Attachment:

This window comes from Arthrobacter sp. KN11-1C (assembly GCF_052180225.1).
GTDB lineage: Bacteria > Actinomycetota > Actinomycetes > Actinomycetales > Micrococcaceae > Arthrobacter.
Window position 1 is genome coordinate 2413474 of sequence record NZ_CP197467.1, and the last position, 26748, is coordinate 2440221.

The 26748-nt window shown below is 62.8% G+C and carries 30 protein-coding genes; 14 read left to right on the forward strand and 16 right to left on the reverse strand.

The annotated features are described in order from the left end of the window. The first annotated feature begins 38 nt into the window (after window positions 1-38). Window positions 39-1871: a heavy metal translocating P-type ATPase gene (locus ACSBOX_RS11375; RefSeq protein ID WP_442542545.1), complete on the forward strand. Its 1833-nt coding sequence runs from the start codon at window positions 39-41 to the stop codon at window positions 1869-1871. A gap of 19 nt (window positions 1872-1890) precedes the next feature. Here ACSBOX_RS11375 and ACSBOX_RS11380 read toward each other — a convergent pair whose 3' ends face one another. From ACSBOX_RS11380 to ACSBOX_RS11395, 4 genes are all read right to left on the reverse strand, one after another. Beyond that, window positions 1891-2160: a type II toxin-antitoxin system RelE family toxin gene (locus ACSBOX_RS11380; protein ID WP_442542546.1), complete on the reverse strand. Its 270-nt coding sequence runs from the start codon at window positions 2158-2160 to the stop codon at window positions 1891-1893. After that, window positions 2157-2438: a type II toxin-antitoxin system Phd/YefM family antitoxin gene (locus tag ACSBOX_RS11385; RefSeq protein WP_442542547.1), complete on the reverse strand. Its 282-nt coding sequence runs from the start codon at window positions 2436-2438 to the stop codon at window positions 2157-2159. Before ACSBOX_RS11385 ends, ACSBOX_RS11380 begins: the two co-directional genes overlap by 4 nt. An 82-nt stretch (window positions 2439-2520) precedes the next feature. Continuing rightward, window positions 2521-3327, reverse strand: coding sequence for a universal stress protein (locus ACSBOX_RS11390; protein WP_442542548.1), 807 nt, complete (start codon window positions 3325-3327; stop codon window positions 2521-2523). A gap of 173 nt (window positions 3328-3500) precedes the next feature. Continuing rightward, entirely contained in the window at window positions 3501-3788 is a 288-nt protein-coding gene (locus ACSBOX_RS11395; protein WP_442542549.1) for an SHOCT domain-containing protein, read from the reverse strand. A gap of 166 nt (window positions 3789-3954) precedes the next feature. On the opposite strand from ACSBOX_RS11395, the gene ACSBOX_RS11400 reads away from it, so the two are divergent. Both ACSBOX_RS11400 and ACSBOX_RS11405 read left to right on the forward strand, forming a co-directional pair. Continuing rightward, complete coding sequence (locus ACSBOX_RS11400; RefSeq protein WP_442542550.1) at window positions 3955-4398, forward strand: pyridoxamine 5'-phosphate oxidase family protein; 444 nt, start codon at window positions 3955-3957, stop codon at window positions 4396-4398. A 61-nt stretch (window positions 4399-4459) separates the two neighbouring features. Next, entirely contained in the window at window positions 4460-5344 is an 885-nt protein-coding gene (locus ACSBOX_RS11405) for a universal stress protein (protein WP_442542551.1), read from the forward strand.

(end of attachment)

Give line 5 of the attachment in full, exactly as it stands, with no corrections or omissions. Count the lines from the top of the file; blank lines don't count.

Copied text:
The annotated features are described in order from the left end of the window. The first annotated feature begins 38 nt into the window (after window positions 1-38). Window positions 39-1871: a heavy metal translocating P-type ATPase gene (locus ACSBOX_RS11375; RefSeq protein ID WP_442542545.1), complete on the forward strand. Its 1833-nt coding sequence runs from the start codon at window positions 39-41 to the stop codon at window positions 1869-1871. A gap of 19 nt (window positions 1872-1890) precedes the next feature. Here ACSBOX_RS11375 and ACSBOX_RS11380 read toward each other — a convergent pair whose 3' ends face one another. From ACSBOX_RS11380 to ACSBOX_RS11395, 4 genes are all read right to left on the reverse strand, one after another. Beyond that, window positions 1891-2160: a type II toxin-antitoxin system RelE family toxin gene (locus ACSBOX_RS11380; protein ID WP_442542546.1), complete on the reverse strand. Its 270-nt coding sequence runs from the start codon at window positions 2158-2160 to the stop codon at window positions 1891-1893. After that, window positions 2157-2438: a type II toxin-antitoxin system Phd/YefM family antitoxin gene (locus tag ACSBOX_RS11385; RefSeq protein WP_442542547.1), complete on the reverse strand. Its 282-nt coding sequence runs from the start codon at window positions 2436-2438 to the stop codon at window positions 2157-2159. Before ACSBOX_RS11385 ends, ACSBOX_RS11380 begins: the two co-directional genes overlap by 4 nt. An 82-nt stretch (window positions 2439-2520) precedes the next feature. Continuing rightward, window positions 2521-3327, reverse strand: coding sequence for a universal stress protein (locus ACSBOX_RS11390; protein WP_442542548.1), 807 nt, complete (start codon window positions 3325-3327; stop codon window positions 2521-2523). A gap of 173 nt (window positions 3328-3500) precedes the next feature. Continuing rightward, entirely contained in the window at window positions 3501-3788 is a 288-nt protein-coding gene (locus ACSBOX_RS11395; protein WP_442542549.1) for an SHOCT domain-containing protein, read from the reverse strand. A gap of 166 nt (window positions 3789-3954) precedes the next feature. On the opposite strand from ACSBOX_RS11395, the gene ACSBOX_RS11400 reads away from it, so the two are divergent. Both ACSBOX_RS11400 and ACSBOX_RS11405 read left to right on the forward strand, forming a co-directional pair. Continuing rightward, complete coding sequence (locus ACSBOX_RS11400; RefSeq protein WP_442542550.1) at window positions 3955-4398, forward strand: pyridoxamine 5'-phosphate oxidase family protein; 444 nt, start codon at window positions 3955-3957, stop codon at window positions 4396-4398. A 61-nt stretch (window positions 4399-4459) separates the two neighbouring features. Next, entirely contained in the window at window positions 4460-5344 is an 885-nt protein-coding gene (locus ACSBOX_RS11405) for a universal stress protein (protein WP_442542551.1), read from the forward strand.